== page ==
My husband nudged me, and I gave him an amused glance. We were sitting through another Sunday-morning presentation by a worthy ministry looking for donations. The guest speaker had just spoken the words we had been waiting for:
"All we ask is for you to give up one cup of coffee each week."
My husband and I don't drink coffee, so we laugh partly because the national obsession is completely lost on us. We also laugh because all this talk about coffee is completely missing the point. It suggests missional living is about simply giving up a small luxury so we can feel less guilty about continuing our consumerist habits, but in a way we can feel good about.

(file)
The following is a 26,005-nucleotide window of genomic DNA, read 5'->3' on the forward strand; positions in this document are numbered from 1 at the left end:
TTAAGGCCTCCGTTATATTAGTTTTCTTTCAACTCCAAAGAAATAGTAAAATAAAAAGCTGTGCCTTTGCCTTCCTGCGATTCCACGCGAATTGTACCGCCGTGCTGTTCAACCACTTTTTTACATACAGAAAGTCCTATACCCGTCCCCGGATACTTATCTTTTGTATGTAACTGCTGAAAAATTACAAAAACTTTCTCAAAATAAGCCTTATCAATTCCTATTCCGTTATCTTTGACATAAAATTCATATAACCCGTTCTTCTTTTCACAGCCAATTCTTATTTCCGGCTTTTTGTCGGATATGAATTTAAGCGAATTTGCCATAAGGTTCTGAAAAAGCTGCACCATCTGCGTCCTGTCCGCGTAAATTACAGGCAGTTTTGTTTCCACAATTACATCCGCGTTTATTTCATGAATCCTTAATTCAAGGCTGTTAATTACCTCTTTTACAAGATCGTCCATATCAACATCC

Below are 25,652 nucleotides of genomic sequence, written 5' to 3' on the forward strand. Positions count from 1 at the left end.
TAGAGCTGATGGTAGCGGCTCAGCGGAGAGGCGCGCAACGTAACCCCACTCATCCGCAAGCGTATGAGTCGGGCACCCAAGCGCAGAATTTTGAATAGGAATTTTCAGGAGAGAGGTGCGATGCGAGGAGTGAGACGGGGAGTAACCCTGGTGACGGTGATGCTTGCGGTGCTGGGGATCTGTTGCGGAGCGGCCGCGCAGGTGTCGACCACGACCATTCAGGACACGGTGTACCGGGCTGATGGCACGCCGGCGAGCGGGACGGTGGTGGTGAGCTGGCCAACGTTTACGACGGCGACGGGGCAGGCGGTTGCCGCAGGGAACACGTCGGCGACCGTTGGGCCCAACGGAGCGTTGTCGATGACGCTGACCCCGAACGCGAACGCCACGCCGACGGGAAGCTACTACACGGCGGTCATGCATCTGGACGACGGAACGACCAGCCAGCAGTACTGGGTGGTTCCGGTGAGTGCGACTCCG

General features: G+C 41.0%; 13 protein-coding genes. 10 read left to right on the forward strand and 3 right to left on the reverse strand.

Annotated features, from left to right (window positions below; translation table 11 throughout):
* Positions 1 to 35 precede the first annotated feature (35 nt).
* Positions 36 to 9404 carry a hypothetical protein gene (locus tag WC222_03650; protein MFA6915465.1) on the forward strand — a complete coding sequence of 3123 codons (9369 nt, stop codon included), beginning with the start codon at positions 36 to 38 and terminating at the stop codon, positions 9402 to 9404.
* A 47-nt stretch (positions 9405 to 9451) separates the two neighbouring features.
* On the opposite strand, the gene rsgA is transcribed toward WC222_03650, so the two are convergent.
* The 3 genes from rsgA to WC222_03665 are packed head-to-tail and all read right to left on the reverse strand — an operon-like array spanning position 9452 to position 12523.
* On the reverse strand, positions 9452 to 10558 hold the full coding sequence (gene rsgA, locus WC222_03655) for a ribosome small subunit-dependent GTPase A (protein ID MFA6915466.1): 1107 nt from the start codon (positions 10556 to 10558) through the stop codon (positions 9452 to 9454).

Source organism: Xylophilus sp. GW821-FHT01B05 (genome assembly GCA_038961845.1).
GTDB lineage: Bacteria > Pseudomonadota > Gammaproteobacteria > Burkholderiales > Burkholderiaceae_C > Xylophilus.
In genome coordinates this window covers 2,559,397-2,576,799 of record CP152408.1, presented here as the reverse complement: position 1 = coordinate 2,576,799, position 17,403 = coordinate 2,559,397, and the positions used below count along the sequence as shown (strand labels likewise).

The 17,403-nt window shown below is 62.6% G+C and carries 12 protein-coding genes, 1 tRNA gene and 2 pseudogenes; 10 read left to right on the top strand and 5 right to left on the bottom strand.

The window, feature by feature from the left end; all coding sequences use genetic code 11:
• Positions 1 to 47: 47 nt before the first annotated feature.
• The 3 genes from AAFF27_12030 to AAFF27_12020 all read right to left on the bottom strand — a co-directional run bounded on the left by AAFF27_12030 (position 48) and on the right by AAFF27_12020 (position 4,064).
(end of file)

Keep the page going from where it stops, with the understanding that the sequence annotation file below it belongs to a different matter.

Most of us genuinely want to make a difference. We want our lives to count, and we want to live missionally. But what does that mean?
Unfortunately, in typical American fashion, we assume the answer to that question is in our wallets. In doing so, we play right into the hands of peddlers who are happy to capitalize on our lazy, but well-intentioned, living.
With so many people wanting to be caught doing the right thing, it's a great corporate marketing tool. Buy that yogurt and you'll be making a donation to medical research. Choose this store and you'll contribute money to your local schools. Go ahead and buy another pair of shoes you don't need—you're really doing it for someone else!
Genuine charity is wonderful, and financial sacrifice is admirable. The danger lies in consumerism masked as Christ-like living, which is a completely empty pursuit. Without genuine love, financial contributions mean nothing in God's kingdom (1 Corinthians 13:1-3).1